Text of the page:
United States District Court Judge Arthur Tarnow ruled yesterday that the Michigan Civil Rights Initiative (MCRI) could stay on the November ballot. In a 34-page ruling, the court found that “the MCRI engaged in systematic voter fraud by telling voters that they were signing a petition supporting affirmative action,” but that because such deception was used to gain petition signatures from people of all races the fraud, while unacceptable, was not a violation of the Voters Rights Act. The ruling builds on the findings of the Michigan Civil Rights Commission earlier this summer that concluded that the MCRI campaign engaged in an “organized and widespread” pattern of misrepresentation to gather the signatures to place the MCRI on the ballot. The Michigan Civil Rights Commission report contained the testimony of hundreds of petition signers—including those testifying at a hearing in Grand Rapids—who said that they were told that the MCRI was designed to protect affirmative action in the state rather than to eliminate it.
The court declared that the conduct of the MCRI in gathering signatures was “unprincipled” and stated that should the MCRI pass, “it will be stained by well-documented acts of fraud and deception” that Tarnow contends were not credibly denied by MCRI organizers. This deception was systematic and went beyond “mere ‘puffery’ and was in fact fraudulent because it objectively misrepresented the purpose of the petition,” with both circulators and the public being misled as to the purpose of the petition and the MCRI. However, rather than using this as a basis to remove the MCRI from the ballot, Tarnow argues that the MCRI’s effort “targeted all Michigan voters for deception without regard to race,” and as a consequence, the Voting Rights Act does not apply because it prohibits only practices that result in unequal access to the political process because of race. Tarnow states that the issue of voter fraud should have been addressed by state institutions including the Michigan Courts, the Board of State Canvassers, the Secretary of State, the Attorney General, and the Bureau of Elections, all of whom “demonstrated an almost complete institutional indifference to the credible allegations of voter fraud.” The opinion states that citizens of Michigan should be concerned by the indifference of Michigan’s institutions and their failure to investigate the fraud.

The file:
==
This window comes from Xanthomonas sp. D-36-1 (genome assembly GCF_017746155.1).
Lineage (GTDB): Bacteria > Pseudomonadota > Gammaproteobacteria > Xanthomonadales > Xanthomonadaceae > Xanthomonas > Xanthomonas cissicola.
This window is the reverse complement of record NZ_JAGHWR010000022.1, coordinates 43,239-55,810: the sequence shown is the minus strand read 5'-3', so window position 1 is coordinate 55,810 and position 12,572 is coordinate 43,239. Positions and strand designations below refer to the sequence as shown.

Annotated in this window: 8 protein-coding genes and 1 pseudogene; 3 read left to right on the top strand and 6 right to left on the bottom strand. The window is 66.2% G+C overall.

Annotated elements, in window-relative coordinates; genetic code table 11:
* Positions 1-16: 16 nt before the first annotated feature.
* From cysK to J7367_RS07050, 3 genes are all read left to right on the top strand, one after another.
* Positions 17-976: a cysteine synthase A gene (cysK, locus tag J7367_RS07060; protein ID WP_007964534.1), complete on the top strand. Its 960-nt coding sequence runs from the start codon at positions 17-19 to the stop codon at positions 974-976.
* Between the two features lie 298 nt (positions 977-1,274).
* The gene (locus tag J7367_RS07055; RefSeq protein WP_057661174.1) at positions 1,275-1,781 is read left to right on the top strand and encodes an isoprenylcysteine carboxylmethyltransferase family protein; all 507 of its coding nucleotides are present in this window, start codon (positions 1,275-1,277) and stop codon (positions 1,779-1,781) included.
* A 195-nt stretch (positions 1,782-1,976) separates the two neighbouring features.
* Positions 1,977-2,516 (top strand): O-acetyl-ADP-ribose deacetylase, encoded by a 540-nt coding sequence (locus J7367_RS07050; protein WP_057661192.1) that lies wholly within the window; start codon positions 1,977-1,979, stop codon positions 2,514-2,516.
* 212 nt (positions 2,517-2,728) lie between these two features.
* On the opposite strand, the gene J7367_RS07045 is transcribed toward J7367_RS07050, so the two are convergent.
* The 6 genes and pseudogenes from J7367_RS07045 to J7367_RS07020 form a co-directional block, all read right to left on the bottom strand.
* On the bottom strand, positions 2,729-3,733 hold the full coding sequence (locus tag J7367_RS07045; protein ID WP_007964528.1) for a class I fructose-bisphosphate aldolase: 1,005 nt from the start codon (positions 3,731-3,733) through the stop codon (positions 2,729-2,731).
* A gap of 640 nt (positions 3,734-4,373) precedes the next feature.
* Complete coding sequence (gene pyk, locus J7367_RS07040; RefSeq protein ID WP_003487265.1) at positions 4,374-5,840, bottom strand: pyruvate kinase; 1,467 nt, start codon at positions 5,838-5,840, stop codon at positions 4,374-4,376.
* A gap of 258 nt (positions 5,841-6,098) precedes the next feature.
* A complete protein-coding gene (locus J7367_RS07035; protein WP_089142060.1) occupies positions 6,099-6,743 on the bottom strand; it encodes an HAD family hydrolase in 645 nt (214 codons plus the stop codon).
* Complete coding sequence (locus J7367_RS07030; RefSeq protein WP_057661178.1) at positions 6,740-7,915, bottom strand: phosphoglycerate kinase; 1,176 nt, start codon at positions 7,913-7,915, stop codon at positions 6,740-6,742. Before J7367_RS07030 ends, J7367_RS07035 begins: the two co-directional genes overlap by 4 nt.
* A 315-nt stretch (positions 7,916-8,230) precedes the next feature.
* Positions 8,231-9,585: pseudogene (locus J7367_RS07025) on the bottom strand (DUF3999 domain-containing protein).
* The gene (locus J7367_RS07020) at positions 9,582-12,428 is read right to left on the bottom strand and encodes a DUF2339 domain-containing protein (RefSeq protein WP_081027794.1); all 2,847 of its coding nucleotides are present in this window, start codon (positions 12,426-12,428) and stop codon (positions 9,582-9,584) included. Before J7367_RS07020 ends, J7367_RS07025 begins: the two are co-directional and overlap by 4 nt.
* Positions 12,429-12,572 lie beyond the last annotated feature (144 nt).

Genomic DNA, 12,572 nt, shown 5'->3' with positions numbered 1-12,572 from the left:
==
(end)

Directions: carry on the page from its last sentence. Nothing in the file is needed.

In a press release, one of the organizations that has been fighting the MCRI and pushed the question of voter fraud to the forefront—By Any Means Necessary (BAMN)—objected to Tarnow’s decision not to issue an injunction to remove the initiative from the ballot despite his contention that “the evidence overwhelmingly favors a finding that MCRI defendants engaged in voter fraud.” BAMN argues that the only two investigations into the issue of voter fraud, one by the Michigan Civil Rights Commission and the District Court case, have both found widespread voter fraud, thereby suggesting that the MCRI should not be place on the ballot. Moreover, BAMN rejected Tarnow’s logic that because the fraudulent petition gathering effort did not target African-Americans exclusively; the Voting Rights Act does not apply. Shanta Driver, an attorney and national spokesperson for BAMN, said that “By that logic, all of the discriminatory schemes targeted at black voters in our nation’s history would still stand – the grand father clauses, poll taxes, and literacy tests which targeted black voters throughout the American South also deprived millions of white people of their right to vote. Judge Tarnow’s logic is that because white people were victims as well, there is no protection for anyone.” In light of what she termed as Tarnow’s “absurd” logic, she also stated that BAMN would be appealing the decision.